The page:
Phoenix Landing 2012 Wellness Retreat Overview

Hello readers! I’ve gotten rather behind in blogging and am trying to catch up. To start things off, I wanted to give everyone who was unable to attend the Phoenix Landing Wellness Retreat an inside look at what it was like. The retreat was on October 20th and 21st, 2012, and was a total of 17 hours of higher learning for parrot lovers. This is a complete list of the seminars available (seminars were double stacked, so for parts of the day you were required to choose which one you wished to attend)

  • The Meaning of Total Wellness – Dr. Susan Orosz *  
  • The Miracle of Flight – Dr. Susan Orosz *
  • Diseases & Common Emergencies, Keeping Your Bird Safe – Dr. Frank Rutowski *
  • Nourish To Flourish: Lets Make a Healthy Mash – Ann Brooks
  • Wise Arrangements of the Indoors and Relationship to the Outdoors – Pamela Clark
  • Enrichment Lab, A Toy Workshop – Kris Porter *
  • Herbals and Nutriceuticals – Dr. Susan Orosz *
  • The Brain and Special Senses – Dr. Susan Orosz *
  • Learning Basic Husbandry Skills – Pamela Clark
  • Laser Therapy – Dr. Frank Rutowski
  • Training Your Bird Husbandry Skills – Jenny Drummey *
  • The Social Needs of Parrots – Pamela Clark *
  • Aging Birds – Dr. Susan Orosz *
  • Closing Comments, Q&A, Roundtable Discussion *

* Starred titles indicate the sessions that I attended

 

I’ll be the first to admit that by the time Sunday night rolled around, my brain was swimming with information. The speaker lineup was fantastic, and each session I attended was choke full of information and opportunities for hands on learning. In Kris Porter’s Enrichment lab, everyone had the opportunity to make 3 different toys with step by step instructions from Kris. I make the majority of my own toys, and Kris introduced me to some materials I have never even thought of using before – such as coffee sleeves (genius!)

Additionally, I got to see some old friends and meet new people, including meeting Pamela Clark and Dr. Orosz for the first time. These ladies were gracious, personable, and easy to talk to. Their reputation for knowledge is certainly well deserved – I could have listened to Dr. Orosz lecture all day. Dr. Orosz’s seminar on flighted birds was astounding, and gave us some insight into why flight is so important to our parrots. At one point Dr. O was discussing the filoplumes, and how they are sensory receptors to our parrots. It lead to a train of thought and discussion about plucked birds, and what those birds may be missing as a result of lack of filoplumes. It is integral to for a parrot to know where its feathers are in 3d space, and feather movement – eg, a breeze through the birds feathers, is equivalent to our cup of coffee as it is a ‘wake up’ that allows the bird a sense of where they are in  space. Kris Porter had a thought that perhaps plucked birds would benefit from additional feather stimulation, and we discussed how to achieve this: perhaps a small oscillating fan, on a timer, near the birds cage so the bird gets a very gentle ‘breeze’ on its feathers, intermittently, for a 10 minute time period throughout the day. This is definitely a thought process to explore.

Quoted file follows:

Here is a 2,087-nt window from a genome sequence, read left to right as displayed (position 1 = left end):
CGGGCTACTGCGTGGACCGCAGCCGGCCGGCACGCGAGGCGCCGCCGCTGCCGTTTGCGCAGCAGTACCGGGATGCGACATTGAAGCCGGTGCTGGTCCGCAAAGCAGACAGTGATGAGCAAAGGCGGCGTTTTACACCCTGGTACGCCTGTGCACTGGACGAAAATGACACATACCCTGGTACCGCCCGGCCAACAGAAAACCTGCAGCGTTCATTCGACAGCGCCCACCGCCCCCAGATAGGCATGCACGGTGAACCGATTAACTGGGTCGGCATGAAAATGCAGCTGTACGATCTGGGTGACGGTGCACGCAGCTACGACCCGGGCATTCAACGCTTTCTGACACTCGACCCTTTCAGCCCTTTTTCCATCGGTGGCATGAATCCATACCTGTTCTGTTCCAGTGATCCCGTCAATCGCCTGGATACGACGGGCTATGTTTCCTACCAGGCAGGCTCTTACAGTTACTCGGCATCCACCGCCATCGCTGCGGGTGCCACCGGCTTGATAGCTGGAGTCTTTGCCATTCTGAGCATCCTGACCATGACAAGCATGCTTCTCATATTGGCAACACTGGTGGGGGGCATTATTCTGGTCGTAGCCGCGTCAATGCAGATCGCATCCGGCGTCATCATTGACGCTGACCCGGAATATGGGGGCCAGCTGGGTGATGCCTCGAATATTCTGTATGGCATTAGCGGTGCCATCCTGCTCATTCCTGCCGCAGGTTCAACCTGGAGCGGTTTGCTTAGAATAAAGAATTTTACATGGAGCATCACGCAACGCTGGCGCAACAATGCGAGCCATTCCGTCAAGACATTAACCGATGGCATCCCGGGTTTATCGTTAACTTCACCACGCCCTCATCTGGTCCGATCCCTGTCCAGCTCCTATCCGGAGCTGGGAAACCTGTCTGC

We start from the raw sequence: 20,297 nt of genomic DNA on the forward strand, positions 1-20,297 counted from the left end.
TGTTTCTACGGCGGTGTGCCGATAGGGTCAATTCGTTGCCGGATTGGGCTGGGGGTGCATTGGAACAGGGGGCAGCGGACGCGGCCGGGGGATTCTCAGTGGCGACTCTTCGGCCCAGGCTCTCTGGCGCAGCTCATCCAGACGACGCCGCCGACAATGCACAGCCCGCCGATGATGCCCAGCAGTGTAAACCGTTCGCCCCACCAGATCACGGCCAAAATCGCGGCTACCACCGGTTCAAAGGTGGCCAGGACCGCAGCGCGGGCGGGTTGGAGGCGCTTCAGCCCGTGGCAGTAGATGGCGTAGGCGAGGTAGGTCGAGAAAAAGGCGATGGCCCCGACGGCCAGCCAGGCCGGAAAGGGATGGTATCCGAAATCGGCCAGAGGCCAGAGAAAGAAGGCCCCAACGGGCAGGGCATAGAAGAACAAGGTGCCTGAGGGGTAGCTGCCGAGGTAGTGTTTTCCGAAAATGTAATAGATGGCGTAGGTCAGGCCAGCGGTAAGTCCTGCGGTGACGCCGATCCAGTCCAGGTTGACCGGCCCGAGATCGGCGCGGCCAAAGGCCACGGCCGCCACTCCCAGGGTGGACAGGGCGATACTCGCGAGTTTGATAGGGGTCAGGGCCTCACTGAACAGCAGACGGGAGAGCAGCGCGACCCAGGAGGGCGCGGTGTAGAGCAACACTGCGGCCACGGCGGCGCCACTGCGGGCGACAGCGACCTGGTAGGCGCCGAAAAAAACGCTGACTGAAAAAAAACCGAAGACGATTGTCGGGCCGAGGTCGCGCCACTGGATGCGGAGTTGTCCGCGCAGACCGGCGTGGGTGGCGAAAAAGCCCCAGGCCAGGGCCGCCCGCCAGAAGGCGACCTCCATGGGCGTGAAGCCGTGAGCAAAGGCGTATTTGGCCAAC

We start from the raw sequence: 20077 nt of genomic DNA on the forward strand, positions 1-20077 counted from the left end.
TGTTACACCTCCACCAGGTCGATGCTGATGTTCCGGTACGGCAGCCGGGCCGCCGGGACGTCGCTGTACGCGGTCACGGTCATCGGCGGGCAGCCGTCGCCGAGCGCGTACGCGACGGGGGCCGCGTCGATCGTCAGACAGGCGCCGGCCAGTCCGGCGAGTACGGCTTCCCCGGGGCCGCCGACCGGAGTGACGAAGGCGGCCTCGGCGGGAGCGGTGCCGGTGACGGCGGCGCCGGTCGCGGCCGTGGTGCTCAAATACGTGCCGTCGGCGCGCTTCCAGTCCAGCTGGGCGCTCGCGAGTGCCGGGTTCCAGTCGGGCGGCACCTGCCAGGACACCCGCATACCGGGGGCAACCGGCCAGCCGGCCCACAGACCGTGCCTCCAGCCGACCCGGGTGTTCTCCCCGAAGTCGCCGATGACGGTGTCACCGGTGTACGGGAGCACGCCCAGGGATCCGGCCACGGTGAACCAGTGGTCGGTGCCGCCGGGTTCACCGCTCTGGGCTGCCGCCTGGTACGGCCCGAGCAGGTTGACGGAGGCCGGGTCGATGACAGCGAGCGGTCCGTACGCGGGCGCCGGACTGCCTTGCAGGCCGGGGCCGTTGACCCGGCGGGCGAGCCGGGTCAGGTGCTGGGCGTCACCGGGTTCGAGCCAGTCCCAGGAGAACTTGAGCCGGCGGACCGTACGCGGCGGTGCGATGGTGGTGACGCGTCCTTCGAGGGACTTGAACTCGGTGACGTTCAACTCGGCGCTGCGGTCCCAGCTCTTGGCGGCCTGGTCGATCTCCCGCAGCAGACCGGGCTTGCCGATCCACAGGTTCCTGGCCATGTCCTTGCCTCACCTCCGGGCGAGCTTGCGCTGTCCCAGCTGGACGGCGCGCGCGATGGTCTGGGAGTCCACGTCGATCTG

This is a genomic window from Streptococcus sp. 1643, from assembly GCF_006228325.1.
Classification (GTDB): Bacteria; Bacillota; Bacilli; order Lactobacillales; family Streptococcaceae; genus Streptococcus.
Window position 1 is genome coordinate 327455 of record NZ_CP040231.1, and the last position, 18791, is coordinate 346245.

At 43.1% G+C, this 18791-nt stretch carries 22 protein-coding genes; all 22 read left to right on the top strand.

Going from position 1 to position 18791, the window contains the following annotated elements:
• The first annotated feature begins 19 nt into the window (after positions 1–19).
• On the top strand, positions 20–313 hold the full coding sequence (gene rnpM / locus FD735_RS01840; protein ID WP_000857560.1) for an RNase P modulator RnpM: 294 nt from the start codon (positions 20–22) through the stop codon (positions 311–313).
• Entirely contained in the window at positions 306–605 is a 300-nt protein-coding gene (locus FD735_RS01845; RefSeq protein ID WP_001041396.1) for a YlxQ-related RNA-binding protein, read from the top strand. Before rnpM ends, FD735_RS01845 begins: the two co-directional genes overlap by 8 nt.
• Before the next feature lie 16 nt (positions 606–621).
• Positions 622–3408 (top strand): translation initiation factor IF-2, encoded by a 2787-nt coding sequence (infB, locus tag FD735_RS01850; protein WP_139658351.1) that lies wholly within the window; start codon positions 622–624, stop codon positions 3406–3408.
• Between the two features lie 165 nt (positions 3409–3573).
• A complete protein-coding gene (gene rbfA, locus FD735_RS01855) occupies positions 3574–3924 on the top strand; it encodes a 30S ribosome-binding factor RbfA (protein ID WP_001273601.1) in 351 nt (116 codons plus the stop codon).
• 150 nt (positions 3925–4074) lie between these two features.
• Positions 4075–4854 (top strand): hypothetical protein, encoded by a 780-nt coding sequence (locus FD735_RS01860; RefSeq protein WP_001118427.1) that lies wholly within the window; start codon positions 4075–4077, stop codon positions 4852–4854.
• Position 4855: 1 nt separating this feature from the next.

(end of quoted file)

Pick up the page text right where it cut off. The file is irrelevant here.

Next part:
I have so many notes and through processes to continue to wade through, but I will leave you with some tidbits I learned from that weekend.

  • Walnuts, flax seed, and eggs cooked in canola oil are the best way to get a balanced mix of Omega fatty acids into your birds diet
  • Ginger is great for anti inflammatory and anti nausea properties
  • Parrots don’t use smell as a food selector, instead it is hypothesized that they use ultraviolet light instead so they can ‘see’ what is ripe and what is not
  • Parrots can see energy – google kirlian photography
  • There are three types of parrot ‘bonds’ displayed in the wild: a parent bond, friend bond, and pair bond – how your parrot bonds with you affects your relationship and its behavior
  • Parrots have a loose, fluid social hierarchy – no dominance. Height dominance is a myth (I knew this one but it was nice to have it confirmed!)
  • Lafeber tests for aflatoxins in its products (Dr. O is a big fan of Lafeber)
  • Cutting down on carbs in your parrots diet may reduce hormone levels
  • UVB bulbs are not essential for your birds Vitamin D3 intake – they can get that from a complete and balanced diet
  • Eclectus diets – all the specialized foods you read about – not totally grounded in truth. The ‘fact’ that eclectus have a longer GI tract then other birds – false. They can and will digest pellets, and toe tapping/wing flapping may not be diet related.
  • The sugar in nutriberries is not a concern (for those that stress about sugar in your parrots’ diet)

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Emily November 2, 2012 Bird News, Bird Training and Behavior, Blog, Events